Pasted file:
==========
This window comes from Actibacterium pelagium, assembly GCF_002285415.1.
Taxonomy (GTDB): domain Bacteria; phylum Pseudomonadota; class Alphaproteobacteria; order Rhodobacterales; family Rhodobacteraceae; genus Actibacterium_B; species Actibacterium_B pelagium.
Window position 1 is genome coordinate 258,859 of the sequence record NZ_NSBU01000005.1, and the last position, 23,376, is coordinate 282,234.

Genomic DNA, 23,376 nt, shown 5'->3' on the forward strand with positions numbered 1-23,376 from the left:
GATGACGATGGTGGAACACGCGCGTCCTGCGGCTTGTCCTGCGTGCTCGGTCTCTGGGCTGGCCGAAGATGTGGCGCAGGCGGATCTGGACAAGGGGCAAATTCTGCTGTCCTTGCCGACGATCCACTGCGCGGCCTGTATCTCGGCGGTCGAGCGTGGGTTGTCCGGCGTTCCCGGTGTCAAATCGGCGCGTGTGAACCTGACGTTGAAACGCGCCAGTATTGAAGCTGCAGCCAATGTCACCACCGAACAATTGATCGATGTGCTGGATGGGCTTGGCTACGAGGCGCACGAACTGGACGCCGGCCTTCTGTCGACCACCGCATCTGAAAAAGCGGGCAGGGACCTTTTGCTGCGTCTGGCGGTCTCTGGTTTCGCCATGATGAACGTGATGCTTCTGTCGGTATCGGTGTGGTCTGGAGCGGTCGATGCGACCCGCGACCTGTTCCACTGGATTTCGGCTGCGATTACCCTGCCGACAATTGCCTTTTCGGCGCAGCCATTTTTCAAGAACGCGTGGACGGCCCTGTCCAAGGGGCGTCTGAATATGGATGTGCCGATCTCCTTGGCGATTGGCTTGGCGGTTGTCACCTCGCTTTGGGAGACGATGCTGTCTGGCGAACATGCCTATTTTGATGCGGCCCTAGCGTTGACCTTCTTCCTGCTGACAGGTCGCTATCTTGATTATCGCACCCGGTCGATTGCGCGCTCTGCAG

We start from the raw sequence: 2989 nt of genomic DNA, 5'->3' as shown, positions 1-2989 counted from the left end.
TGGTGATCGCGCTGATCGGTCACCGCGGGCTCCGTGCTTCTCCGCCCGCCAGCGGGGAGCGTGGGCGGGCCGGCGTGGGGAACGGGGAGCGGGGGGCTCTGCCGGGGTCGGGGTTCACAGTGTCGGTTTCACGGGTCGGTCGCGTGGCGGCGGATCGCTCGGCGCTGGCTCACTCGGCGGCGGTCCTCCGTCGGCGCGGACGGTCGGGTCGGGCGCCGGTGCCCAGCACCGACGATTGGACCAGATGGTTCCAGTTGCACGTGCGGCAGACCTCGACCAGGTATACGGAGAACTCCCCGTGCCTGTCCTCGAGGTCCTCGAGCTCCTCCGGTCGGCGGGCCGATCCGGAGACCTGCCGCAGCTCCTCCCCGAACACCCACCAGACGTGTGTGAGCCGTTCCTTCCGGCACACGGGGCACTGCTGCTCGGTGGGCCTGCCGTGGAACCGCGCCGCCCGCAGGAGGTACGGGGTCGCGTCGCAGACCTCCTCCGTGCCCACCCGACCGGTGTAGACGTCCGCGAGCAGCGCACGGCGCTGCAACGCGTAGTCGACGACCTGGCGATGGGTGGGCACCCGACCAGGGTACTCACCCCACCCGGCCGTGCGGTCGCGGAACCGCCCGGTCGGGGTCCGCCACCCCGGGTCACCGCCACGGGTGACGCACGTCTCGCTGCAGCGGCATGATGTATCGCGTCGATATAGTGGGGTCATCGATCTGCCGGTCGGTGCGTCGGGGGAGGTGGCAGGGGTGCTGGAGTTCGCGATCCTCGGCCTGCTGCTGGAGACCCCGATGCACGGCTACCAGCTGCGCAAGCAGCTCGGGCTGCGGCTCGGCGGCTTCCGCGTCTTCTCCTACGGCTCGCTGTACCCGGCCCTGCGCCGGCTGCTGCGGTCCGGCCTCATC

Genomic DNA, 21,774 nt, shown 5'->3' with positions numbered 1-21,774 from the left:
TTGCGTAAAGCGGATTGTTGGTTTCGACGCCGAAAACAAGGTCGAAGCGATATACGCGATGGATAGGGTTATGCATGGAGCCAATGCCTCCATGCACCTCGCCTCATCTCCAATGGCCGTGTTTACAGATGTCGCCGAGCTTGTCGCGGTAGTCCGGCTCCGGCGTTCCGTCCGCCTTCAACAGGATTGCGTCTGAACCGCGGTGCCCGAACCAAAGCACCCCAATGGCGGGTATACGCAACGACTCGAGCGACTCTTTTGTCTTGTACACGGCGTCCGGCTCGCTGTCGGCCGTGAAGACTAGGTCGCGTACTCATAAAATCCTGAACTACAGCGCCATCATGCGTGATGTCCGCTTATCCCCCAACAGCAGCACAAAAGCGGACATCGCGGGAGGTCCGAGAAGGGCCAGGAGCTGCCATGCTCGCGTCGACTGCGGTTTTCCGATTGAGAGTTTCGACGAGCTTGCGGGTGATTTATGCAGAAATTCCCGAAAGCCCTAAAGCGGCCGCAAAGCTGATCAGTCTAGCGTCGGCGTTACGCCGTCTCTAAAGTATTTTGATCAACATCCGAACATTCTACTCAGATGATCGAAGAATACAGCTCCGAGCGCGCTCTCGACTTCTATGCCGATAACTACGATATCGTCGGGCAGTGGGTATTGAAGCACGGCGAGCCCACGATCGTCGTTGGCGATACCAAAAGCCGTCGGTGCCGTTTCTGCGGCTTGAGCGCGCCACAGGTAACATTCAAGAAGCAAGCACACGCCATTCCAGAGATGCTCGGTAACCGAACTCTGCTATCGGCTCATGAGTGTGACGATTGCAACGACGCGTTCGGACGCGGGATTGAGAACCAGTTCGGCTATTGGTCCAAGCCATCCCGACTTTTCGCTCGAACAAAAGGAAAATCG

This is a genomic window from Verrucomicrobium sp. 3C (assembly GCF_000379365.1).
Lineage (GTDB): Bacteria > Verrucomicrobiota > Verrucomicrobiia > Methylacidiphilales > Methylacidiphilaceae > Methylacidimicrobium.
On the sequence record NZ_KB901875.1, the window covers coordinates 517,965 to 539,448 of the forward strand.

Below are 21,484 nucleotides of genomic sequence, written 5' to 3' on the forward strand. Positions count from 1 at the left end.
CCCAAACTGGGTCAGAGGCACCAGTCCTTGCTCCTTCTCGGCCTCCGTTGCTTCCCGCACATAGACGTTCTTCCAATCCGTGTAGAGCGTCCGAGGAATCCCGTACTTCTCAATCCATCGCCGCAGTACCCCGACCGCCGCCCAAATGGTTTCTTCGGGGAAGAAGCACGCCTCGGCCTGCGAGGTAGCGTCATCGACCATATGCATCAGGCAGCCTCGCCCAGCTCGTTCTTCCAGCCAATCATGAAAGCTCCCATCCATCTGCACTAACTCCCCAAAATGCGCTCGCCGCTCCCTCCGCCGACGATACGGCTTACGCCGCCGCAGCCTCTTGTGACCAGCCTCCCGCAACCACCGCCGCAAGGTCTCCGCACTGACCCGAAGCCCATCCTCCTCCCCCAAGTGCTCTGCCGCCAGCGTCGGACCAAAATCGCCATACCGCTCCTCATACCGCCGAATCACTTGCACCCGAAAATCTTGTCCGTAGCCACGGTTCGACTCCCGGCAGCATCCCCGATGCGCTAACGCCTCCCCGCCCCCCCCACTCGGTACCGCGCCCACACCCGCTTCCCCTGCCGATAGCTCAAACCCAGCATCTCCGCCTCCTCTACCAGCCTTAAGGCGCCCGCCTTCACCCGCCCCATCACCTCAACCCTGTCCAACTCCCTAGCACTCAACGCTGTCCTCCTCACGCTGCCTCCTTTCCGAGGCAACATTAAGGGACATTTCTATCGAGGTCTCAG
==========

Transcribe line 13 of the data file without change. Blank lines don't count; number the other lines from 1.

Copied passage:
Below are 21,484 nucleotides of genomic sequence, written 5' to 3' on the forward strand. Positions count from 1 at the left end.